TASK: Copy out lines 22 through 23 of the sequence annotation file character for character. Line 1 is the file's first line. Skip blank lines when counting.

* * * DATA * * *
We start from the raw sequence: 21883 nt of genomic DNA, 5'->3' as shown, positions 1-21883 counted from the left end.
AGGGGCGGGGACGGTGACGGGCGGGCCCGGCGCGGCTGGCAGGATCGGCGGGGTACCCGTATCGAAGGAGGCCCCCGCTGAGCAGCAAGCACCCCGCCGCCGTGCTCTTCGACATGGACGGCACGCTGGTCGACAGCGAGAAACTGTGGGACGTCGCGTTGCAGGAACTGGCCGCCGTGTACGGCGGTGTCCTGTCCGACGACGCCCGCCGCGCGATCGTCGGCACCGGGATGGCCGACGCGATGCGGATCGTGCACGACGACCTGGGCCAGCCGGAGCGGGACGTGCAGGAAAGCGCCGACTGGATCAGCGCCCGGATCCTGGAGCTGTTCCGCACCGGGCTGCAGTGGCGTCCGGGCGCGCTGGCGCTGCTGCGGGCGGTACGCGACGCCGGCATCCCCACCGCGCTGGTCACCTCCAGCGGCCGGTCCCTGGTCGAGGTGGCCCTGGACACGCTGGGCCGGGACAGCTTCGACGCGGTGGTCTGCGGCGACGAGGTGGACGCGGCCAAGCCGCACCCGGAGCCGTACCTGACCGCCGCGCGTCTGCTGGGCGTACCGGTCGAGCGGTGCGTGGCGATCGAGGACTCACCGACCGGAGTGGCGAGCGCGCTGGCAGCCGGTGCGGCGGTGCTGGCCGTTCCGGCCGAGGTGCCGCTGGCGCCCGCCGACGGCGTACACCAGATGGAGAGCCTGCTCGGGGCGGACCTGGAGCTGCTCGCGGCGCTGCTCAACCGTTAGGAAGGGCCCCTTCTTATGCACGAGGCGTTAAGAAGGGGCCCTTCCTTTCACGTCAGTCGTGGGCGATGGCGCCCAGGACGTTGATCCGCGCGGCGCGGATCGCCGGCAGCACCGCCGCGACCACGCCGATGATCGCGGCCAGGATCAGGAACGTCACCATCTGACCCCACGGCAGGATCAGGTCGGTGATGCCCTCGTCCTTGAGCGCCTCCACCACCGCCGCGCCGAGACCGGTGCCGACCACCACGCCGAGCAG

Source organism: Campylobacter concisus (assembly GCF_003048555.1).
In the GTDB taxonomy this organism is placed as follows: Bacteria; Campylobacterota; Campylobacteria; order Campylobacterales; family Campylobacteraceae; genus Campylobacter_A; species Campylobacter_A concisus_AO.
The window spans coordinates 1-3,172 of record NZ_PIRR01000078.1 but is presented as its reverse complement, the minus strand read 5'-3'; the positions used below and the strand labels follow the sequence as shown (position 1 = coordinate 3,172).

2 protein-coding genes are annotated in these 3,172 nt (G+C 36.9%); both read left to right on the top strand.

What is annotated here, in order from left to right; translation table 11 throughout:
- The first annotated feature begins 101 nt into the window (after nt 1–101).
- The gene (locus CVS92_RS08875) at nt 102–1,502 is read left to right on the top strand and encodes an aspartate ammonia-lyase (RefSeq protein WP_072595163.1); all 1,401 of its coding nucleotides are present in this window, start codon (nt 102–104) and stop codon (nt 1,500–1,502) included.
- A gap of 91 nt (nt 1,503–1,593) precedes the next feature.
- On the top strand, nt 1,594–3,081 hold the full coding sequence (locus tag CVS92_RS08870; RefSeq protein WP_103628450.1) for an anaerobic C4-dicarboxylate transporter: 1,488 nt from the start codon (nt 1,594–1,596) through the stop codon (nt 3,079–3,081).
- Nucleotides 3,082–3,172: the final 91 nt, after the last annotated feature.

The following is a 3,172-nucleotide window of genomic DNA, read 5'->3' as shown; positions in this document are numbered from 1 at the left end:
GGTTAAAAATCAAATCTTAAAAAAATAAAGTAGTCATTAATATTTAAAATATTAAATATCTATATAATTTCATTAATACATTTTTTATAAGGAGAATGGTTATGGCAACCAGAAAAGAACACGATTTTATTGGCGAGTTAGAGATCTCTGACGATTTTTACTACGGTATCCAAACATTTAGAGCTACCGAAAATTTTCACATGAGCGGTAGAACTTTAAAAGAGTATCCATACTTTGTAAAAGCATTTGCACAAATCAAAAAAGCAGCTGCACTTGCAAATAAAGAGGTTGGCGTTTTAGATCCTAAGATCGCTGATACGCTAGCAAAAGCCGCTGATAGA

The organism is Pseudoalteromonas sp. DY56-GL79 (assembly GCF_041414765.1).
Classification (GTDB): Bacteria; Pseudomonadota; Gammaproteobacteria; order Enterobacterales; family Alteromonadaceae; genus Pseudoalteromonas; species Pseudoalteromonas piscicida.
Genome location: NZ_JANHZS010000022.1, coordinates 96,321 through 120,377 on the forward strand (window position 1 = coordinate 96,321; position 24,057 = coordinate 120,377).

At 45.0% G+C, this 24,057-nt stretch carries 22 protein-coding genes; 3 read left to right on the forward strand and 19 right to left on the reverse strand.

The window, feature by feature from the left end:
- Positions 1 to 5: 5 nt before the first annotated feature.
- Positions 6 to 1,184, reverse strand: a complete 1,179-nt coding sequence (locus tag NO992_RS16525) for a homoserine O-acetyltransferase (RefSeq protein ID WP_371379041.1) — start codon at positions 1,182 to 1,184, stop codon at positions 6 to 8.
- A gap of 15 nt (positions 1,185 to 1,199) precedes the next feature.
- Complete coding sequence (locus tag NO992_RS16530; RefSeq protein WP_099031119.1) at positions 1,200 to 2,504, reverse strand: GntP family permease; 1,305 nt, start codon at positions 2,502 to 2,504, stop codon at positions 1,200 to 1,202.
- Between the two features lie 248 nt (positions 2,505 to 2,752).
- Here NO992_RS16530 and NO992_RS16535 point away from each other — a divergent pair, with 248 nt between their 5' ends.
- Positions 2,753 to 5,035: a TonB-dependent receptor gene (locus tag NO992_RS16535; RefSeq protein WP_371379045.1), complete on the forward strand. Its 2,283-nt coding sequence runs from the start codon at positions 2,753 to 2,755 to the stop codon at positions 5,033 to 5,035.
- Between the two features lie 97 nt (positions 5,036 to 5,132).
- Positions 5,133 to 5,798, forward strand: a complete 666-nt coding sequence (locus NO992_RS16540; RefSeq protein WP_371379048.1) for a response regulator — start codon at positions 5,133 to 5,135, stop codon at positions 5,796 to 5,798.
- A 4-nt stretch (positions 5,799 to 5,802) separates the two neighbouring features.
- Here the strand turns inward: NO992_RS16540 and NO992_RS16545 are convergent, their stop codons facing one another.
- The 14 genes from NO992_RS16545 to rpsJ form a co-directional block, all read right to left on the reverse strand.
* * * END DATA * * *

- A gap of 15 nt (positions 1,185 to 1,199) precedes the next feature.
- Complete coding sequence (locus tag NO992_RS16530; RefSeq protein WP_099031119.1) at positions 1,200 to 2,504, reverse strand: GntP family permease; 1,305 nt, start codon at positions 2,502 to 2,504, stop codon at positions 1,200 to 1,202.